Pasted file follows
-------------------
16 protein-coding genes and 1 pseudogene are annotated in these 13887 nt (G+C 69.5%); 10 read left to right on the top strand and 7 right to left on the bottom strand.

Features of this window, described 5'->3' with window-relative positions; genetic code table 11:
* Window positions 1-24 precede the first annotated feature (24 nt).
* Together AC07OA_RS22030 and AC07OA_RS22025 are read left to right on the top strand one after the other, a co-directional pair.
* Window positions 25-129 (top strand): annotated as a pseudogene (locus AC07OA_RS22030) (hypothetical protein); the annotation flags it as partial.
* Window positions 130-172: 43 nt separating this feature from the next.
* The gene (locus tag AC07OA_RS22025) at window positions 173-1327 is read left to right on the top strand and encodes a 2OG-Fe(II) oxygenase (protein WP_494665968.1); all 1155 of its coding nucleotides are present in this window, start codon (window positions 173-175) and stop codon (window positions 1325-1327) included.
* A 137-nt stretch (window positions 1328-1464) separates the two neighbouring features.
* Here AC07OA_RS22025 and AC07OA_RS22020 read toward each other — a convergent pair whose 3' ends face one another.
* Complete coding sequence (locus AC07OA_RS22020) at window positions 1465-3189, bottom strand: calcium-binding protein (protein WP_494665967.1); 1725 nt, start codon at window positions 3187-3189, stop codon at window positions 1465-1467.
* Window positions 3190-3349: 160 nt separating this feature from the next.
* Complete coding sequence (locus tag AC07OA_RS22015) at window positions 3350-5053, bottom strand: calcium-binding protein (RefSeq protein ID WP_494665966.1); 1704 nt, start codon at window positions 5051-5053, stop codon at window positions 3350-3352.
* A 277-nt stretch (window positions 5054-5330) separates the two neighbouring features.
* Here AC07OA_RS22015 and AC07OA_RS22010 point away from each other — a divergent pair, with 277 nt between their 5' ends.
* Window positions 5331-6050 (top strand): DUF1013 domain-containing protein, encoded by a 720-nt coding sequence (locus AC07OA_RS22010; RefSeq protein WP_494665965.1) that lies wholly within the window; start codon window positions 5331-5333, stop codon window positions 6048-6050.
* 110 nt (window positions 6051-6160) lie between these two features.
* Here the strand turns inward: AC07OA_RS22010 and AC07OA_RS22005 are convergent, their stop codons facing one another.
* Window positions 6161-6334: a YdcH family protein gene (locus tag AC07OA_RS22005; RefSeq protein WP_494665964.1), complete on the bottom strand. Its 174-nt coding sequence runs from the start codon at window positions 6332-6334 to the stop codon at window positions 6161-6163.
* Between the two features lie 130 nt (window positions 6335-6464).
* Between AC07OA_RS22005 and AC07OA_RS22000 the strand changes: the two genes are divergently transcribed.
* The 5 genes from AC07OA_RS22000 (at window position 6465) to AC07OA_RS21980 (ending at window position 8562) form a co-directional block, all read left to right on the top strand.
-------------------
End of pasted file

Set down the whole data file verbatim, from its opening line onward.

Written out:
16 protein-coding genes and 1 pseudogene are annotated in these 13887 nt (G+C 69.5%); 10 read left to right on the top strand and 7 right to left on the bottom strand.

Features of this window, described 5'->3' with window-relative positions; genetic code table 11:
* Window positions 1-24 precede the first annotated feature (24 nt).
* Together AC07OA_RS22030 and AC07OA_RS22025 are read left to right on the top strand one after the other, a co-directional pair.
* Window positions 25-129 (top strand): annotated as a pseudogene (locus AC07OA_RS22030) (hypothetical protein); the annotation flags it as partial.
* Window positions 130-172: 43 nt separating this feature from the next.
* The gene (locus tag AC07OA_RS22025) at window positions 173-1327 is read left to right on the top strand and encodes a 2OG-Fe(II) oxygenase (protein WP_494665968.1); all 1155 of its coding nucleotides are present in this window, start codon (window positions 173-175) and stop codon (window positions 1325-1327) included.
* A 137-nt stretch (window positions 1328-1464) separates the two neighbouring features.
* Here AC07OA_RS22025 and AC07OA_RS22020 read toward each other — a convergent pair whose 3' ends face one another.
* Complete coding sequence (locus AC07OA_RS22020) at window positions 1465-3189, bottom strand: calcium-binding protein (protein WP_494665967.1); 1725 nt, start codon at window positions 3187-3189, stop codon at window positions 1465-1467.
* Window positions 3190-3349: 160 nt separating this feature from the next.
* Complete coding sequence (locus tag AC07OA_RS22015) at window positions 3350-5053, bottom strand: calcium-binding protein (RefSeq protein ID WP_494665966.1); 1704 nt, start codon at window positions 5051-5053, stop codon at window positions 3350-3352.
* A 277-nt stretch (window positions 5054-5330) separates the two neighbouring features.
* Here AC07OA_RS22015 and AC07OA_RS22010 point away from each other — a divergent pair, with 277 nt between their 5' ends.
* Window positions 5331-6050 (top strand): DUF1013 domain-containing protein, encoded by a 720-nt coding sequence (locus AC07OA_RS22010; RefSeq protein WP_494665965.1) that lies wholly within the window; start codon window positions 5331-5333, stop codon window positions 6048-6050.
* 110 nt (window positions 6051-6160) lie between these two features.
* Here the strand turns inward: AC07OA_RS22010 and AC07OA_RS22005 are convergent, their stop codons facing one another.
* Window positions 6161-6334: a YdcH family protein gene (locus tag AC07OA_RS22005; RefSeq protein WP_494665964.1), complete on the bottom strand. Its 174-nt coding sequence runs from the start codon at window positions 6332-6334 to the stop codon at window positions 6161-6163.
* Between the two features lie 130 nt (window positions 6335-6464).
* Between AC07OA_RS22005 and AC07OA_RS22000 the strand changes: the two genes are divergently transcribed.
* The 5 genes from AC07OA_RS22000 (at window position 6465) to AC07OA_RS21980 (ending at window position 8562) form a co-directional block, all read left to right on the top strand.